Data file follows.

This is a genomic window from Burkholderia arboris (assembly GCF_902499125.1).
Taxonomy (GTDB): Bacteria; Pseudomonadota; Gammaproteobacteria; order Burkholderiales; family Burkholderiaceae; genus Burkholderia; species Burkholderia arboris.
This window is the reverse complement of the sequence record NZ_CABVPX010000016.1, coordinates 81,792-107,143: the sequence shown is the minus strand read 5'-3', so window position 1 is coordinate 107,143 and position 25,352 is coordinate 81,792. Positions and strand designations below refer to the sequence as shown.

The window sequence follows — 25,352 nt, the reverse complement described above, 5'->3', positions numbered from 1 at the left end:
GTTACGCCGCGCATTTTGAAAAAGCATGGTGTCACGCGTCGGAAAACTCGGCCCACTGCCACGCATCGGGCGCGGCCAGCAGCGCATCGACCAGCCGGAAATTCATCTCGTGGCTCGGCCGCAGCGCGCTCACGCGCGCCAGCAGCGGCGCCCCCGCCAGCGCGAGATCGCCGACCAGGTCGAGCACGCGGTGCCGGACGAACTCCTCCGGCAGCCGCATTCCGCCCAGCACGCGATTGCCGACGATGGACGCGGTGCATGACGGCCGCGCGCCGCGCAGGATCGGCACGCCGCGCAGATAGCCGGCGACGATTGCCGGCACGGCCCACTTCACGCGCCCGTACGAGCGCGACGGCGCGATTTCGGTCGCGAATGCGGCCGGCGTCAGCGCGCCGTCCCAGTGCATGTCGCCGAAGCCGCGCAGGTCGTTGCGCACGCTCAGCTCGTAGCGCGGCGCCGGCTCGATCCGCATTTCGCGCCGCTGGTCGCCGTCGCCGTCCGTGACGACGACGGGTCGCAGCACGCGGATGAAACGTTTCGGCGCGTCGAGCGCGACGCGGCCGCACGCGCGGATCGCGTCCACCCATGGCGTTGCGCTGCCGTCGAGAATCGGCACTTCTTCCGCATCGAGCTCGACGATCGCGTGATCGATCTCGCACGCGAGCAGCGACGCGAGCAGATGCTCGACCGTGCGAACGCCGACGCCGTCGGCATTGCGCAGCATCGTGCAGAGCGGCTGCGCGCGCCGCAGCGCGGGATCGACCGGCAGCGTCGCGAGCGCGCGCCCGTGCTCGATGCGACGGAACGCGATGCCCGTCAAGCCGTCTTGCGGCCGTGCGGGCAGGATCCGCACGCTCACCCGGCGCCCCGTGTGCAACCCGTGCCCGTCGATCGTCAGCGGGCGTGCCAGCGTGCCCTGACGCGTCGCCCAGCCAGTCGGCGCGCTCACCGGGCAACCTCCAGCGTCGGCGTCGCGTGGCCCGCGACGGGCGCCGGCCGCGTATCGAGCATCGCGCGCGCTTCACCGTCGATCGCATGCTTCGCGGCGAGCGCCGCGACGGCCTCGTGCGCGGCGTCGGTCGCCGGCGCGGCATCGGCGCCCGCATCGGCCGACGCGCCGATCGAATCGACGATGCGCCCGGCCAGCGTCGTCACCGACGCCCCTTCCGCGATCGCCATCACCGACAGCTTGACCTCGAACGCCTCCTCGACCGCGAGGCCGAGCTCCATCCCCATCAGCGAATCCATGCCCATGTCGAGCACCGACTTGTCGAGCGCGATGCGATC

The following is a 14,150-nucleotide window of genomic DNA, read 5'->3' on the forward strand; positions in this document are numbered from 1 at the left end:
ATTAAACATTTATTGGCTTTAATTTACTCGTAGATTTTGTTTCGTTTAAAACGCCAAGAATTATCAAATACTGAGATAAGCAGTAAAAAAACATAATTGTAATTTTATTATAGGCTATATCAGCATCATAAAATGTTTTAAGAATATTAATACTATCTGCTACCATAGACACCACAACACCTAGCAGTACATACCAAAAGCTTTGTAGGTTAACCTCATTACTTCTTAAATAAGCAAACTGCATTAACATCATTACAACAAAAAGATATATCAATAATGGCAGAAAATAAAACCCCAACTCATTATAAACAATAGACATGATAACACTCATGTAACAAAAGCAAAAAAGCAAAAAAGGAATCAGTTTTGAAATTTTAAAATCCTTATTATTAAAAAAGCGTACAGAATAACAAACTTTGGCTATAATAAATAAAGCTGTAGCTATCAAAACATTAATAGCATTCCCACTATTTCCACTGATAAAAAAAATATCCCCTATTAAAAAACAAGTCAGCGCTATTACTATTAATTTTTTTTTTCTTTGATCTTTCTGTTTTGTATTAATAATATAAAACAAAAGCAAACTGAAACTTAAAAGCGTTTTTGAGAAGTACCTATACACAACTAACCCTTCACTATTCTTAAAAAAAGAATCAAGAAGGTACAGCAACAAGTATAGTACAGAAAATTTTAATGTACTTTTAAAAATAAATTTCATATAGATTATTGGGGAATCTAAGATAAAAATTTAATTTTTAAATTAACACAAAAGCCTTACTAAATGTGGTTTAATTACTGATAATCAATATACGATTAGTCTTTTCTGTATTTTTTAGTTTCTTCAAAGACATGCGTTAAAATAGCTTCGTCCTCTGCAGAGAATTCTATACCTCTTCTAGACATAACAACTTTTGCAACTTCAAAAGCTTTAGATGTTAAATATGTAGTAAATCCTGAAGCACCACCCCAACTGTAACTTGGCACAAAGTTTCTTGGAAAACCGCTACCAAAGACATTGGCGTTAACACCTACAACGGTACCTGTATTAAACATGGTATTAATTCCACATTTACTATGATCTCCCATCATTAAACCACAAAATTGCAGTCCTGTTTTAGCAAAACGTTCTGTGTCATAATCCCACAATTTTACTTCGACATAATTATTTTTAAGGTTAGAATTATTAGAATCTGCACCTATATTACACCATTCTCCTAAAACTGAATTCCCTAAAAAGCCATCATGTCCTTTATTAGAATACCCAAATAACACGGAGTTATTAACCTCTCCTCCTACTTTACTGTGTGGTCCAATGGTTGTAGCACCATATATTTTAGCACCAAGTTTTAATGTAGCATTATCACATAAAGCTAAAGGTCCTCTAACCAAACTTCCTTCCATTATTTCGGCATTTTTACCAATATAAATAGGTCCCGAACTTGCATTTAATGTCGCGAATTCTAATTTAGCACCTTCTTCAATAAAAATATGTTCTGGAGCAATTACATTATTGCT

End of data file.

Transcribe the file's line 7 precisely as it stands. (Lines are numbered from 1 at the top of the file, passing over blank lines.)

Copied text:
ATTAAACATTTATTGGCTTTAATTTACTCGTAGATTTTGTTTCGTTTAAAACGCCAAGAATTATCAAATACTGAGATAAGCAGTAAAAAAACATAATTGTAATTTTATTATAGGCTATATCAGCATCATAAAATGTTTTAAGAATATTAATACTATCTGCTACCATAGACACCACAACACCTAGCAGTACATACCAAAAGCTTTGTAGGTTAACCTCATTACTTCTTAAATAAGCAAACTGCATTAACATCATTACAACAAAAAGATATATCAATAATGGCAGAAAATAAAACCCCAACTCATTATAAACAATAGACATGATAACACTCATGTAACAAAAGCAAAAAAGCAAAAAAGGAATCAGTTTTGAAATTTTAAAATCCTTATTATTAAAAAAGCGTACAGAATAACAAACTTTGGCTATAATAAATAAAGCTGTAGCTATCAAAACATTAATAGCATTCCCACTATTTCCACTGATAAAAAAAATATCCCCTATTAAAAAACAAGTCAGCGCTATTACTATTAATTTTTTTTTTCTTTGATCTTTCTGTTTTGTATTAATAATATAAAACAAAAGCAAACTGAAACTTAAAAGCGTTTTTGAGAAGTACCTATACACAACTAACCCTTCACTATTCTTAAAAAAAGAATCAAGAAGGTACAGCAACAAGTATAGTACAGAAAATTTTAATGTACTTTTAAAAATAAATTTCATATAGATTATTGGGGAATCTAAGATAAAAATTTAATTTTTAAATTAACACAAAAGCCTTACTAAATGTGGTTTAATTACTGATAATCAATATACGATTAGTCTTTTCTGTATTTTTTAGTTTCTTCAAAGACATGCGTTAAAATAGCTTCGTCCTCTGCAGAGAATTCTATACCTCTTCTAGACATAACAACTTTTGCAACTTCAAAAGCTTTAGATGTTAAATATGTAGTAAATCCTGAAGCACCACCCCAACTGTAACTTGGCACAAAGTTTCTTGGAAAACCGCTACCAAAGACATTGGCGTTAACACCTACAACGGTACCTGTATTAAACATGGTATTAATTCCACATTTACTATGATCTCCCATCATTAAACCACAAAATTGCAGTCCTGTTTTAGCAAAACGTTCTGTGTCATAATCCCACAATTTTACTTCGACATAATTATTTTTAAGGTTAGAATTATTAGAATCTGCACCTATATTACACCATTCTCCTAAAACTGAATTCCCTAAAAAGCCATCATGTCCTTTATTAGAATACCCAAATAACACGGAGTTATTAACCTCTCCTCCTACTTTACTGTGTGGTCCAATGGTTGTAGCACCATATATTTTAGCACCAAGTTTTAATGTAGCATTATCACATAAAGCTAAAGGTCCTCTAACCAAACTTCCTTCCATTATTTCGGCATTTTTACCAATATAAATAGGTCCCGAACTTGCATTTAATGTCGCGAATTCTAATTTAGCACCTTCTTCAATAAAAATATGTTCTGGAGCAATTACATTATTGCT